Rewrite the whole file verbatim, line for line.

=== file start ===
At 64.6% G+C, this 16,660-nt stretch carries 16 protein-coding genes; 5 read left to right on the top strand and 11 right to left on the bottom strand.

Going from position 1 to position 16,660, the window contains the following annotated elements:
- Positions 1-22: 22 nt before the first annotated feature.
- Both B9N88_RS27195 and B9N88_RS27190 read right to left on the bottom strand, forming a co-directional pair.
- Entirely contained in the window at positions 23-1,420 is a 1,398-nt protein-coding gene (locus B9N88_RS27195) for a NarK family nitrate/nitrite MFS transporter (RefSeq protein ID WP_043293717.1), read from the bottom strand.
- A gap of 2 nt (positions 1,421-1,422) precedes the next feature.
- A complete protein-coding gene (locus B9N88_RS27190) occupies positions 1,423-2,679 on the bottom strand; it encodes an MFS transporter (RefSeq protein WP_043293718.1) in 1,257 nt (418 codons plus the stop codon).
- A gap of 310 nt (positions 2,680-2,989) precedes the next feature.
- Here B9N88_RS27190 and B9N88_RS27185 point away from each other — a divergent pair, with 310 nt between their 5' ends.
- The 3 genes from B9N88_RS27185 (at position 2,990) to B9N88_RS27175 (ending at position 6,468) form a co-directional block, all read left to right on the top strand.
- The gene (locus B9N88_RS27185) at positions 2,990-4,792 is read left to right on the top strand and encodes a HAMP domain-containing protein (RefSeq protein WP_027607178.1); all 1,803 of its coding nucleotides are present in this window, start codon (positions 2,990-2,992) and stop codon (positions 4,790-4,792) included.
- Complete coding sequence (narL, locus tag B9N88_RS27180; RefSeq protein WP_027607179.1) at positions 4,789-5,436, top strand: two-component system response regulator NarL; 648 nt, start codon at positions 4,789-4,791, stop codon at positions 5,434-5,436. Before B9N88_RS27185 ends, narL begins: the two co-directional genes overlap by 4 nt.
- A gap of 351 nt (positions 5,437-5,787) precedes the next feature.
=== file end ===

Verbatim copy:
At 64.6% G+C, this 16,660-nt stretch carries 16 protein-coding genes; 5 read left to right on the top strand and 11 right to left on the bottom strand.

Going from position 1 to position 16,660, the window contains the following annotated elements:
- Positions 1-22: 22 nt before the first annotated feature.
- Both B9N88_RS27195 and B9N88_RS27190 read right to left on the bottom strand, forming a co-directional pair.
- Entirely contained in the window at positions 23-1,420 is a 1,398-nt protein-coding gene (locus B9N88_RS27195) for a NarK family nitrate/nitrite MFS transporter (RefSeq protein ID WP_043293717.1), read from the bottom strand.
- A gap of 2 nt (positions 1,421-1,422) precedes the next feature.
- A complete protein-coding gene (locus B9N88_RS27190) occupies positions 1,423-2,679 on the bottom strand; it encodes an MFS transporter (RefSeq protein WP_043293718.1) in 1,257 nt (418 codons plus the stop codon).
- A gap of 310 nt (positions 2,680-2,989) precedes the next feature.
- Here B9N88_RS27190 and B9N88_RS27185 point away from each other — a divergent pair, with 310 nt between their 5' ends.
- The 3 genes from B9N88_RS27185 (at position 2,990) to B9N88_RS27175 (ending at position 6,468) form a co-directional block, all read left to right on the top strand.
- The gene (locus B9N88_RS27185) at positions 2,990-4,792 is read left to right on the top strand and encodes a HAMP domain-containing protein (RefSeq protein WP_027607178.1); all 1,803 of its coding nucleotides are present in this window, start codon (positions 2,990-2,992) and stop codon (positions 4,790-4,792) included.
- Complete coding sequence (narL, locus tag B9N88_RS27180; RefSeq protein WP_027607179.1) at positions 4,789-5,436, top strand: two-component system response regulator NarL; 648 nt, start codon at positions 4,789-4,791, stop codon at positions 5,434-5,436. Before B9N88_RS27185 ends, narL begins: the two co-directional genes overlap by 4 nt.
- A gap of 351 nt (positions 5,437-5,787) precedes the next feature.